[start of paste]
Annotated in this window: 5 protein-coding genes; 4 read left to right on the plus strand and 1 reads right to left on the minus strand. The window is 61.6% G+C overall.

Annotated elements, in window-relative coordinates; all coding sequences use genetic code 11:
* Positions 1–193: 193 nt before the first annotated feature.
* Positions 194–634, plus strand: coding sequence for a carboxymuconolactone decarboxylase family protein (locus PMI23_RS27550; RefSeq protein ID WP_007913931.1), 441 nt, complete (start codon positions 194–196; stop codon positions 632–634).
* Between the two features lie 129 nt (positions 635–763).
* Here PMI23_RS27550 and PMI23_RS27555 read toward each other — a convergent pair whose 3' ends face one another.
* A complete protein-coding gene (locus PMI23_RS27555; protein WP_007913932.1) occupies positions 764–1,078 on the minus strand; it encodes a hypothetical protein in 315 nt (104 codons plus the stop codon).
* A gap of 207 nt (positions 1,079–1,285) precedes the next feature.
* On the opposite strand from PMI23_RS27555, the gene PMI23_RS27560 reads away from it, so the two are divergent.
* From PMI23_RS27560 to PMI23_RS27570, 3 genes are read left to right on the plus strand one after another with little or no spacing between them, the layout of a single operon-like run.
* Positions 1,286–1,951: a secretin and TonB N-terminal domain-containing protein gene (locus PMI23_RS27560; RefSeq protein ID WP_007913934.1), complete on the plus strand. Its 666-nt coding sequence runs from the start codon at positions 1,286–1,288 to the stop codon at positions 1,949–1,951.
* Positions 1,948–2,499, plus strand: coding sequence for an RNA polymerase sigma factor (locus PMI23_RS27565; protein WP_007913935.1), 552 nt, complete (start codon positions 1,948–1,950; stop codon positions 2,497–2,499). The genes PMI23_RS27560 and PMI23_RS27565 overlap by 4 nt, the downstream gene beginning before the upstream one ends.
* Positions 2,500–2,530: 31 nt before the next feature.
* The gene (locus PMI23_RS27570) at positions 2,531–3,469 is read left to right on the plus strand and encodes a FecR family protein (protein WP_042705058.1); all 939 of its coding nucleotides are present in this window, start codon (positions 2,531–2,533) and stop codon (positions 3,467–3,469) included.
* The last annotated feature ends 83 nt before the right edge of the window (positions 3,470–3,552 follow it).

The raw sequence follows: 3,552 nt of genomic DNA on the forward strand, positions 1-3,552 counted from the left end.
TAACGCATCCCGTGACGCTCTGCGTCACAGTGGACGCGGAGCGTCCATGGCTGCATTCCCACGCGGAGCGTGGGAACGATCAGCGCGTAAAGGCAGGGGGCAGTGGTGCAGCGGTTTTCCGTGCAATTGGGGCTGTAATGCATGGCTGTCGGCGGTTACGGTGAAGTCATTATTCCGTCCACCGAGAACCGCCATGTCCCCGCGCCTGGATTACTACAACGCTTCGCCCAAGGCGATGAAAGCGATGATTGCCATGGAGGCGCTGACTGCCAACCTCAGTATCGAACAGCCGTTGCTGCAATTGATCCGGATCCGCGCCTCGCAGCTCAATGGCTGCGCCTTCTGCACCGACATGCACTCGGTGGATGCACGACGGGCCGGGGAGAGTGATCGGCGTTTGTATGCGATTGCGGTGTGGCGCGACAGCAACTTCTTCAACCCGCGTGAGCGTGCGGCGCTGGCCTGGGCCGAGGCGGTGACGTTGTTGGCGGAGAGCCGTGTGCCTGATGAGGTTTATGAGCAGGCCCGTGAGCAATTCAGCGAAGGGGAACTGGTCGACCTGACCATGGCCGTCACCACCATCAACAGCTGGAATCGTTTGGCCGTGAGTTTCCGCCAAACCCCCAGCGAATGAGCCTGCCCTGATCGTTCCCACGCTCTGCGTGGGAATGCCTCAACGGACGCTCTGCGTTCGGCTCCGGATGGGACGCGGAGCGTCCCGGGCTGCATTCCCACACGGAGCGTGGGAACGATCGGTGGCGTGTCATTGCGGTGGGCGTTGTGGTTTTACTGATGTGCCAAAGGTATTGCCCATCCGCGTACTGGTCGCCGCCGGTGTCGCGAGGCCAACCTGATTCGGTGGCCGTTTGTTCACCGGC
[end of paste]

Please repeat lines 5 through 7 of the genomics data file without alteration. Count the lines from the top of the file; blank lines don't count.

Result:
* Between the two features lie 129 nt (positions 635–763).
* Here PMI23_RS27550 and PMI23_RS27555 read toward each other — a convergent pair whose 3' ends face one another.
* A complete protein-coding gene (locus PMI23_RS27555; protein WP_007913932.1) occupies positions 764–1,078 on the minus strand; it encodes a hypothetical protein in 315 nt (104 codons plus the stop codon).